I suppose I, personally, don't find much self-fulfillment or self-enrichment by thinking of myself as an object of destiny, as you do. I'll actually let on a little more of what I actually believe now, and say that I think I do believe that life is determined, in that all actions have consequences, so all actions and consequences since the beginning of time have led up to the present moment and lead the present moment into the future. But knowing that hasn't changed my life much, and I don't feel more enlightened for believing it.
I'm not sure what you mean by "we can make observations and obtain a general understanding of what makes us who we are." Observations of what? Past events/actions? How does accepting that there is no free will allow us to obtain a general understanding of what makes us who we are? "What makes us who we are" is the culmination of past experiences, in my view. Whether free will is accepted or not doesn't change that, other than to say "the culmination of past experiences makes us who we are and will continue to ordain who we will become" and "the culmination of past experiences makes us who we are and we can use that to make the best decisions for us in the future." It seems that, to you, this distinction is profound and rewarding to analyze, but I don't believe that feeling you have is universal, nor necessary to have an enriching life. I don't know why you believe people are afraid of thinking of themselves as not what modern society tells them they are. Artists have for years challenged what it means to be human, and tried to capture or question what the human experience means. I don't think it is the norm that people do not question who they are or their place in life like you say they do, rather I think most people meet this question in their teens years, in some form.
It sounds less like you advocate challenging free will and more like you advocate looking at the past to obtain a better future. I see accepting and denying free will as two ways of understanding the universe, but ultimately the goal is the same: learning from the past, and working towards a better future. The main difference being whether we think we have a choice in making that future, or if we are naturally creating that future by virtue of living.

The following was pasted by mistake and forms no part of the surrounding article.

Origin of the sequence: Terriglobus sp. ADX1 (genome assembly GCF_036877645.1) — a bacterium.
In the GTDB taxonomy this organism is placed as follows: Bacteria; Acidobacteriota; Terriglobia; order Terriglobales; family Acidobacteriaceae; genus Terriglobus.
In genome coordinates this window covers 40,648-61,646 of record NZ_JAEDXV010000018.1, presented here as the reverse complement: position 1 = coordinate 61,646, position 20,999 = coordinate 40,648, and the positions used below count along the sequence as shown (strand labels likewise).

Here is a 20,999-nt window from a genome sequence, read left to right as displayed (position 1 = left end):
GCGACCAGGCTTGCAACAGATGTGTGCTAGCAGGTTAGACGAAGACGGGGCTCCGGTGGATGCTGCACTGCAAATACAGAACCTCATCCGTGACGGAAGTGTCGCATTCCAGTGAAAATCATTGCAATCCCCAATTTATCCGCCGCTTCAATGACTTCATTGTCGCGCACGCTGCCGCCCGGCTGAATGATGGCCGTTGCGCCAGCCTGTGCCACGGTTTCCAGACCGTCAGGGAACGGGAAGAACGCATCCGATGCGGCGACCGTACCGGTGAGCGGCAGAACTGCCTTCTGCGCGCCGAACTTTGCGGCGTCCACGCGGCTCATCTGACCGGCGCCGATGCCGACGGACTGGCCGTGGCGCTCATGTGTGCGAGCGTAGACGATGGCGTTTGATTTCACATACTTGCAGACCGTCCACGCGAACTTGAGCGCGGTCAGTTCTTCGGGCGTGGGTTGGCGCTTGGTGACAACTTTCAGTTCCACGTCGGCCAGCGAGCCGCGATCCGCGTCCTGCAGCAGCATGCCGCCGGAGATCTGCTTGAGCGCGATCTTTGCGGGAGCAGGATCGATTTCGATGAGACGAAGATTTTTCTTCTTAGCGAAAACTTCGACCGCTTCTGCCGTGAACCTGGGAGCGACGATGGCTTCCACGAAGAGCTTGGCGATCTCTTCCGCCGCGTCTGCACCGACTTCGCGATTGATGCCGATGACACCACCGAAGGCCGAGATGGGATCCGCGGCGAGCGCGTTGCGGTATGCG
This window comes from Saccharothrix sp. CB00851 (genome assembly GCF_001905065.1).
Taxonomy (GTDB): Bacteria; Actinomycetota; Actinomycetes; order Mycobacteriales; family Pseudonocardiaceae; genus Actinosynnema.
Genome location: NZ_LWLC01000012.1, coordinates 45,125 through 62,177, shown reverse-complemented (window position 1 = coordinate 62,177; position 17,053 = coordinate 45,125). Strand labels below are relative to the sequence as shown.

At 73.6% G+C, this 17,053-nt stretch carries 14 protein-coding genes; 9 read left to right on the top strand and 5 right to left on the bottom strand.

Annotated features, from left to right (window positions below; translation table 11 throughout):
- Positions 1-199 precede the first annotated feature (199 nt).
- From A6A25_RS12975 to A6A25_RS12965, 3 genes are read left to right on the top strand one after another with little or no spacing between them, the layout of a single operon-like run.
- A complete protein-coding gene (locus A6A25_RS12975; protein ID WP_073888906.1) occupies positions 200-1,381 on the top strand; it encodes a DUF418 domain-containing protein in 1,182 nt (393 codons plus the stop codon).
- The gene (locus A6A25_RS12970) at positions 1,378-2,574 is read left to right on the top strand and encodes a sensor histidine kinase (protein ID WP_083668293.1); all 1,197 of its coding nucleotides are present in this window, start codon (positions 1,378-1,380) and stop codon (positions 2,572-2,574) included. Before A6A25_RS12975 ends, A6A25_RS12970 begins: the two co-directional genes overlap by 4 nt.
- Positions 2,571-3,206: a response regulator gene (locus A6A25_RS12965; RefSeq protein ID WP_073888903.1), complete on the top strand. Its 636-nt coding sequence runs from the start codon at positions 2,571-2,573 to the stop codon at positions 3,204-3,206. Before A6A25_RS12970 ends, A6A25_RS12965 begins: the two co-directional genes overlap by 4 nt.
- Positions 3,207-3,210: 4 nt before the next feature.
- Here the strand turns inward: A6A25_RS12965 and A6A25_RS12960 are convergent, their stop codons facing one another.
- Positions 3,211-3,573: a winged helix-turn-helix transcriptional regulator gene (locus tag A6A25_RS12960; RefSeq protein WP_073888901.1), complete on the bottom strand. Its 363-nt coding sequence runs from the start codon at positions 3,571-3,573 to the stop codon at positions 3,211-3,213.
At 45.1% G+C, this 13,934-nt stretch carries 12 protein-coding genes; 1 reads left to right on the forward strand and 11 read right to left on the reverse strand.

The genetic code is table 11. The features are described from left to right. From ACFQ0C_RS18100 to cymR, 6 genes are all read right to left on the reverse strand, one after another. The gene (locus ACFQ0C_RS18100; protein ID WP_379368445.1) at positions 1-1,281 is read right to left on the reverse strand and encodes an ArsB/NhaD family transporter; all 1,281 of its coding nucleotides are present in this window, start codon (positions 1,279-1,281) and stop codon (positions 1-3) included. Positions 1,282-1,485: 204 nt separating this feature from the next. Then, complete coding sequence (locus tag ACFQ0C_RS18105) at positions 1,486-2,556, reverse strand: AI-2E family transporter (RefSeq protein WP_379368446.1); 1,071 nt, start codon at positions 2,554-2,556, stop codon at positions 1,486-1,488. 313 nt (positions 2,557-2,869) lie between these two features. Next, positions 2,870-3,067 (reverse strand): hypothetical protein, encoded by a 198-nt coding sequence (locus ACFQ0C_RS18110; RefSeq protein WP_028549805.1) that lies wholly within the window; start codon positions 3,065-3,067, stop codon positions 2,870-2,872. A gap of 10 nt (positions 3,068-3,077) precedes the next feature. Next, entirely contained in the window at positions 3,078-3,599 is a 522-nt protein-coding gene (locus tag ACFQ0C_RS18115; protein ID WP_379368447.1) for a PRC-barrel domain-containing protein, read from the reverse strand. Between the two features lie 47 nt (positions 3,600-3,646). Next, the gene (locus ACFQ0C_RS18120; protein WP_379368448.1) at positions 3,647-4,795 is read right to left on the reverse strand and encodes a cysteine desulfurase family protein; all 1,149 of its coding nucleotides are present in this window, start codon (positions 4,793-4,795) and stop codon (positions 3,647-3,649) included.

It sounds like you're assuming that the universe is ordered in such a way that, if we could analyze the past, much like analyzing the solar system or DNA, that we could then make predictions, or otherwise use this knowledge beneficially. It remains to be seen, however, if this is truth, or if it's even possible. That you hold this understanding of the universe as a stepping stone towards creating the best future is, I think, a bit too hopeful. I would rather us spend time on developing the future, not on trying to trace back the fabric of space such that we can predict the future.
My last point (because I too have made too many) is to question the motivation to be "successful in the universe." I don't even know what that means, and am unconvinced that that is what we should all be working towards.
EDIT: ...Is there really choice when literally only one option is available?